Procedural Fairness: a View from 20,000 Feet
Should courts defer to administrative decision-makers on procedural matters? As things stand (for the most part), judicial intervention is warranted whenever a decision-maker fails to live up to judicially developed conceptions of fairness. But this judicial supremacy sits uneasily with the modern, context-sensitive duty of fairness.
Historically, automatic intervention whenever a decision-maker deviated from the norm made some sense. Inferior tribunals were subject to judicial review only when acting “judicially” (e.g. R v Electricity Commissioners, ex parte London Electricity Joint Committee Co.  1 KB 171). A deviation from the rules of natural justice was a failure to act judicially, which reviewing courts could correct, just as an appellate court would correct the errors of a lower court. In addition, courts could be said to have expertise in respect of the content of the rules of natural justice, since these same rules applied to their own functions.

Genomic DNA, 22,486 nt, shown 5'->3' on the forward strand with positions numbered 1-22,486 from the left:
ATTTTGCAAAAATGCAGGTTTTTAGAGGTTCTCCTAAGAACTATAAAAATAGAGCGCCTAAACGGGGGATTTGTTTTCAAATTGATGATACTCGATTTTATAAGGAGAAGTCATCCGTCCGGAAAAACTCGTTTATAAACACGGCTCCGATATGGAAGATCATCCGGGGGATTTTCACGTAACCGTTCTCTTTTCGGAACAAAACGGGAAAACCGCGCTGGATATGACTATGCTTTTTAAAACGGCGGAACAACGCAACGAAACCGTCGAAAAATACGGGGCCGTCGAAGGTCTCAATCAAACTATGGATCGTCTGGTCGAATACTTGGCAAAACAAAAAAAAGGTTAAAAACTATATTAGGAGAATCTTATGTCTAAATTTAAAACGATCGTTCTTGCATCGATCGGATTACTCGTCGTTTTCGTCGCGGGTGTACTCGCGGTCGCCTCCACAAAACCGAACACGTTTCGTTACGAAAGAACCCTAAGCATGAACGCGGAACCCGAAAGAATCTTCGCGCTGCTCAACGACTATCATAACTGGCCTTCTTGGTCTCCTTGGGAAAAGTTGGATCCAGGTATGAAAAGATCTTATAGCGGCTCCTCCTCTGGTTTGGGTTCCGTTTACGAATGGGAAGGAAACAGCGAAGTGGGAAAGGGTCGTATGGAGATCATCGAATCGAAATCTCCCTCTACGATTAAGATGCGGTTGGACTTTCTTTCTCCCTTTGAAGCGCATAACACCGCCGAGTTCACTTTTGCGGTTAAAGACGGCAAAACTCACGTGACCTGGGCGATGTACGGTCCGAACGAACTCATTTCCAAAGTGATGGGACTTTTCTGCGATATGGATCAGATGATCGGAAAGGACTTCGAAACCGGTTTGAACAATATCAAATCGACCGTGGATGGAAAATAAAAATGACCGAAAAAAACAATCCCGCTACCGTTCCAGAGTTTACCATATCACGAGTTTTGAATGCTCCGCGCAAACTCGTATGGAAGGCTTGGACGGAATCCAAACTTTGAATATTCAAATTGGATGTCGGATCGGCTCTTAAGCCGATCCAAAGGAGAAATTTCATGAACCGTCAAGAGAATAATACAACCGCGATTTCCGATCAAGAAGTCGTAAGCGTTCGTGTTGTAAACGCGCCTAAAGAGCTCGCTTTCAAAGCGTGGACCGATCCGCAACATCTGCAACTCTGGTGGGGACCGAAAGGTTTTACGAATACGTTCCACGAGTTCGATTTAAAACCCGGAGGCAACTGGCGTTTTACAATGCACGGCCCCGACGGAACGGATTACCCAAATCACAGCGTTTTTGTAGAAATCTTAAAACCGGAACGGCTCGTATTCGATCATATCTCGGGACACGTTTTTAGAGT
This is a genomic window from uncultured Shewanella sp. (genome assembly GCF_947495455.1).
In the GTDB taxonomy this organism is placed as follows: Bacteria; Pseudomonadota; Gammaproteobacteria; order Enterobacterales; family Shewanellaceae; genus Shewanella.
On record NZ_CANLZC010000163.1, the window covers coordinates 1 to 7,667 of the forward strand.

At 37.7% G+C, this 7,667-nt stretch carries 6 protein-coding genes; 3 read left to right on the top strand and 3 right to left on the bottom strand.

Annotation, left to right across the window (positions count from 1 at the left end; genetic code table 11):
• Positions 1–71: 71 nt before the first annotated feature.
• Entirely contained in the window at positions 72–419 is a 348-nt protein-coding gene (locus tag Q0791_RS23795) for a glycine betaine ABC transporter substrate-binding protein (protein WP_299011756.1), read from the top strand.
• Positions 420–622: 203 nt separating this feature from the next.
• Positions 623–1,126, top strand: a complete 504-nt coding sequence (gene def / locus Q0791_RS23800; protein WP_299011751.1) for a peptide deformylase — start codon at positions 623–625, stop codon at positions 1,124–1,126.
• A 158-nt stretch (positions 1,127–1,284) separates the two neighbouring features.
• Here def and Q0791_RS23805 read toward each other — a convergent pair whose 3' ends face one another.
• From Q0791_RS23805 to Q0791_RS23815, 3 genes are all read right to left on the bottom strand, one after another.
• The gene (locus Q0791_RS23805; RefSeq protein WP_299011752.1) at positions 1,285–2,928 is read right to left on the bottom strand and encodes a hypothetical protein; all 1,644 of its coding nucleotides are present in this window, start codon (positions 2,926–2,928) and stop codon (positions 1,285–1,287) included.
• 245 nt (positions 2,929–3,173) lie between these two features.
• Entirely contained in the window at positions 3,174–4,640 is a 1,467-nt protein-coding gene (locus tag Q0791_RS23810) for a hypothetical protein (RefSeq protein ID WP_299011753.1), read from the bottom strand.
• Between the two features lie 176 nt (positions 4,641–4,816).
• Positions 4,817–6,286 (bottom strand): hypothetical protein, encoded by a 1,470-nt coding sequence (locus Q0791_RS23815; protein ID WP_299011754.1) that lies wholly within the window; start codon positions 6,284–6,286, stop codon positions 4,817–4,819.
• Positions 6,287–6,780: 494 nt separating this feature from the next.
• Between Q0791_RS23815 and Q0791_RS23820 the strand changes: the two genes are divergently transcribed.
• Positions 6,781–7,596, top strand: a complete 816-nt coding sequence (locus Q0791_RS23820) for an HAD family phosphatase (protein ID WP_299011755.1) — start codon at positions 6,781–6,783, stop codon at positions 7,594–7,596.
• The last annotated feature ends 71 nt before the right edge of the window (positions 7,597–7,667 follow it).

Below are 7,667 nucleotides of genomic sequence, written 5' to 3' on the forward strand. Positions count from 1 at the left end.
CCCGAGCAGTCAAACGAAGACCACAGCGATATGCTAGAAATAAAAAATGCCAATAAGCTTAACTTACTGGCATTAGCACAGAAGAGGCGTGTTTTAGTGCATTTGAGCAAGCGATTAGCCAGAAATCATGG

But from the 1960s onwards, natural justice was ousted by a duty of fairness that applies to a wide range of administrative action but which applies in a context-sensitive manner. Once natural justice came to be replaced by fairness, the justifications for intrusive judicial review of procedural questions ceased to be persuasive.
By definition, a process that contravenes the applicable rules of procedural fairness is unfair. That is why a breach of procedural fairness does not (save very exceptional circumstances) entail the reversal of a decision, but its annulment. A breach of procedural fairness doesn’t mean that a decision is wrong, it means that the process is wrong and unfair. To put it another way: the fact that a party is not afforded the opportunity of being heard means that the process is fundamentally vitiated, not that the ultimate decision did not reach the right result. That is why, in my view, an administrative decision rendered where the process is wrong and unfair can never stand. As such, I can’t accept that the standard of review would be reasonableness. With all due respect, that would be going too far.
This content has been updated on November 30, 2014 at 15:29.